County weighs deep cuts

Published 10:48 am Monday, March 9, 2009

The list of budget options under consideration by the Mower County Board of Commissioners is far-ranging.

It has to be.

Based on Gov. Tim Pawlenty’s proposed budget, Mower County will lose $504,331 in County Program Aid monies this year and another $715,938 in 2010.

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That’s more than $1.2-million in the next biennium.

The county has also learned the County Aid Program reduction’s impact in 2011 and beyond will be comparable to those coming in 2010.

Is it any wonder that county coordinator Craig Oscarson uses the expression “bleeding,” when referring to the county’s budget.

It’s bleeding red ink.

The city of Austin faces even more dire circumstances with the reductions in Local Government Aid: $579,374 this year and $1.2-million next year.

The county unveiled its proposed budget reductions in 5- and 10-percent increments at a work session for the county commissioners held Wednesday, March 4, at the downtown government center.

Once again, county coordinator Craig Oscarson was front and center to explain the possible reductions in spending.

According to Oscarson, the review process began five weeks ago. “We had been meeting with department heads and then with the finance committee and told them we needed to, at least, start planning,” Oscarson said of the financial crisis.

“In this case,” Oscarson admitted, “you could look at this as over-planning.”

“The reason I call it over-planning is that we are all old enough to realize the county board is not going to cut the level of deputies that would be needed (One of the 10 percent options proposed).”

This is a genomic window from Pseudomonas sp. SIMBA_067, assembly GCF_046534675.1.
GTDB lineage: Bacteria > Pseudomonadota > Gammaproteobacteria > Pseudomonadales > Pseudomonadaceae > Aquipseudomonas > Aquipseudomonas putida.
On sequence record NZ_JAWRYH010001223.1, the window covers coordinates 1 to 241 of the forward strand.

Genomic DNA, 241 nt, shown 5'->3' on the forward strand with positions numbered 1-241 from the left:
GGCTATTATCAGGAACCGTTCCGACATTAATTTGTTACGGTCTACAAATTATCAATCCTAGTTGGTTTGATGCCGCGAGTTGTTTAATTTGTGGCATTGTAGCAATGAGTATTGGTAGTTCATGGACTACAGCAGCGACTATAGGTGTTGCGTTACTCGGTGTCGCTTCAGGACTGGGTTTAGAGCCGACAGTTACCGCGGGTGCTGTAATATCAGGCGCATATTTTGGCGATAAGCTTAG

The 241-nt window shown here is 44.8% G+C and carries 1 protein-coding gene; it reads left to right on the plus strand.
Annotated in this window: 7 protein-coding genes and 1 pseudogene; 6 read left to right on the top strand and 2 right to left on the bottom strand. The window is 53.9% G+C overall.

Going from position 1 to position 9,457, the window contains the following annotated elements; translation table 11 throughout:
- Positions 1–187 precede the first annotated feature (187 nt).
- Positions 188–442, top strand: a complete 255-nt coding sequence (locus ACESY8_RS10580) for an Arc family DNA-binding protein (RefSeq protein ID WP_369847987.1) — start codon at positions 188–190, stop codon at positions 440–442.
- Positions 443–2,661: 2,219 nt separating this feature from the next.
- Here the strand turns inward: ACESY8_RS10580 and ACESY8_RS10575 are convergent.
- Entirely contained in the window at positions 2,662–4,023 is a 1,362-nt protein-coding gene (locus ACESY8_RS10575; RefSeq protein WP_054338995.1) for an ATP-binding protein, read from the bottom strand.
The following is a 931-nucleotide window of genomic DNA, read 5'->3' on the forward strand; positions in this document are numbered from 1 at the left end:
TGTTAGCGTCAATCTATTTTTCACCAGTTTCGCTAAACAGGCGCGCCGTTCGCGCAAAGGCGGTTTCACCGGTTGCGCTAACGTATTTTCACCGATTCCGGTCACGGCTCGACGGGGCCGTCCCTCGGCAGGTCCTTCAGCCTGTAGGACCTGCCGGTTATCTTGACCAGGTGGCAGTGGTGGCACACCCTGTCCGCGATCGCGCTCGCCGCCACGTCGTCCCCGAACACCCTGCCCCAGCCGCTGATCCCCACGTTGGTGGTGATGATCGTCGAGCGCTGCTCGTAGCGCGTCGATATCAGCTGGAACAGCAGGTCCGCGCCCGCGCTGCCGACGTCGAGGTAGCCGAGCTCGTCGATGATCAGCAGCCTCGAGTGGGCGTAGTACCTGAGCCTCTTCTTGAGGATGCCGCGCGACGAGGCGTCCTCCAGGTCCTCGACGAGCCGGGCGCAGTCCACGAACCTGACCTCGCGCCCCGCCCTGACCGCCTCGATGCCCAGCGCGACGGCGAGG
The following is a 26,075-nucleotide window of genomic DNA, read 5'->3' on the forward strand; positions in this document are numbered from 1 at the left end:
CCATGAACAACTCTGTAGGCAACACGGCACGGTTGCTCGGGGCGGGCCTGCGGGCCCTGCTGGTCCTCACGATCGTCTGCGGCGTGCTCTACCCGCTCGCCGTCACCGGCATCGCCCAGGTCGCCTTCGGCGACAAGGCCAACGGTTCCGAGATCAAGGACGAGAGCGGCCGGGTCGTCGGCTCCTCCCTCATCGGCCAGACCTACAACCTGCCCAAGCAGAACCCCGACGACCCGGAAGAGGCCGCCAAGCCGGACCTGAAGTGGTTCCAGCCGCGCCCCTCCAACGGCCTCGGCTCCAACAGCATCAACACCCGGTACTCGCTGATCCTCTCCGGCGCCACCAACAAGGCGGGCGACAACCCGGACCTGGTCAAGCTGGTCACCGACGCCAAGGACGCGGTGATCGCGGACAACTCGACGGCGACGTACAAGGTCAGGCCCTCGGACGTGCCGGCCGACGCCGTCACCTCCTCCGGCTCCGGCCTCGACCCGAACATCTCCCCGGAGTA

“We also realize until the Legislature is done, we won’t know how bad it will be, and we’re hoping it won’t be as bad as the governor proposed,” he said.

“History shows us the governor starts out at one place and the majority in the other party starts out at another place,” Oscarson said. “Then, they meet in the middle.”

“A lot of these budget changes may not need to be taken if they meet in the middle,” he said.

Another sensitive area under consideration for a spending reduction is the Mower County Veterans Service Office.

In addition to office support specialist Carol Mostrom’s job, financial support of the veterans transportation service’s van could be cut.

The Mower County 4-H program is also on the list and mentoring program, too. Even the Mower County Historical Society and Senior Center.

“A lot of those cuts I don’t think will happen, but some will,” Oscarson said frankly.

The county coordinator said the proposed spending reductions originated from department heads themselves.

“The first level was ‘If I have to cut 5 percent, this is what my recommendation would be ….’” he said. “‘If you make me go beyond that, here’s what my recommendation would be.’ ”

“They’re not saying they are jumping up and down and want to do this. They’re saying if I have to be part of the equation, this is what I recommend would be the best thing for my department,” he said.

Programs are likely to attract the most attention, but there are people on the list, also. Either the reduction in hours or the elimination of jobs.

And, because Mower County like other local units of government has trimmed spending before, there may be nowhere else but people and programs or services to eliminate, because of the economic downturn victimizing everyone.


The cuts were not ranked in their order of priority. Rather they were divided by the departments where they could occur.

Neither was a tally made of the over-all dollar impact. Many of the recommendations came with a financial impact “to be determined.”

First on the list were County-Wide potential budget cuts and topping that list was the proposed merger of the Auditor/Treasurer and Recorder elected offices into the appointed Assessor office.

A cost savings of $100,000 was estimated through staff efficiencies and an attrition of 1.5 positions in the offices.